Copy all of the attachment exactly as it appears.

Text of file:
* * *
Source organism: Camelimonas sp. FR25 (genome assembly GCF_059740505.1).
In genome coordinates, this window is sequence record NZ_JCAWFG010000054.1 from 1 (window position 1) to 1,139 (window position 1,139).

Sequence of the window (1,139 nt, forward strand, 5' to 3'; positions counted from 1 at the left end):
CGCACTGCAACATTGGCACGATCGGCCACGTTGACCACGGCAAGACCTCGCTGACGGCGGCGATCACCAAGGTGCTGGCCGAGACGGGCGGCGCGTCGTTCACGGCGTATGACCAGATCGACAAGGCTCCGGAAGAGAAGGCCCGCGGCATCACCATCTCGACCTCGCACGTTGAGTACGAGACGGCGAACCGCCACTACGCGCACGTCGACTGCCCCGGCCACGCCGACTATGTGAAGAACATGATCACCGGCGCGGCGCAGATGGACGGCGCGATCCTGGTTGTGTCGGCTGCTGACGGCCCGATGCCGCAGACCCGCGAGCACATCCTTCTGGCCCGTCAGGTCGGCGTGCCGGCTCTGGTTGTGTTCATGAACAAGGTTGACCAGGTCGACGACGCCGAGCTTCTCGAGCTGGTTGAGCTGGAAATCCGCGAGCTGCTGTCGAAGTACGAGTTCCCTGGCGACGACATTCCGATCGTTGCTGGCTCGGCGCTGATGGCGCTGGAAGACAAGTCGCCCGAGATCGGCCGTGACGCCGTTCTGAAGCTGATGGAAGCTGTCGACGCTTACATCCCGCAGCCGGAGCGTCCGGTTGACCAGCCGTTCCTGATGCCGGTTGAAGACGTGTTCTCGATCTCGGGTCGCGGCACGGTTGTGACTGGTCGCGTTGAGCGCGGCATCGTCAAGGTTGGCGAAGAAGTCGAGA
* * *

Source organism: Camelimonas sp. FR25 (genome assembly GCF_059740505.1).
In genome coordinates, this window is sequence record NZ_JCAWFG010000054.1 from 1 (window position 1) to 1,139 (window position 1,139).

Sequence of the window (1,139 nt, forward strand, 5' to 3'; positions counted from 1 at the left end):
CGCACTGCAACATTGGCACGATCGGCCACGTTGACCACGGCAAGACCTCGCTGACGGCGGCGATCACCAAGGTGCTGGCCGAGACGGGCGGCGCGTCGTTCACGGCGTATGACCAGATCGACAAGGCTCCGGAAGAGAAGGCCCGCGGCATCACCATCTCGACCTCGCACGTTGAGTACGAGACGGCGAACCGCCACTACGCGCACGTCGACTGCCCCGGCCACGCCGACTATGTGAAGAACATGATCACCGGCGCGGCGCAGATGGACGGCGCGATCCTGGTTGTGTCGGCTGCTGACGGCCCGATGCCGCAGACCCGCGAGCACATCCTTCTGGCCCGTCAGGTCGGCGTGCCGGCTCTGGTTGTGTTCATGAACAAGGTTGACCAGGTCGACGACGCCGAGCTTCTCGAGCTGGTTGAGCTGGAAATCCGCGAGCTGCTGTCGAAGTACGAGTTCCCTGGCGACGACATTCCGATCGTTGCTGGCTCGGCGCTGATGGCGCTGGAAGACAAGTCGCCCGAGATCGGCCGTGACGCCGTTCTGAAGCTGATGGAAGCTGTCGACGCTTACATCCCGCAGCCGGAGCGTCCGGTTGACCAGCCGTTCCTGATGCCGGTTGAAGACGTGTTCTCGATCTCGGGTCGCGGCACGGTTGTGACTGGTCGCGTTGAGCGCGGCATCGTCAAGGTTGGCGAAGAAGTCGAGA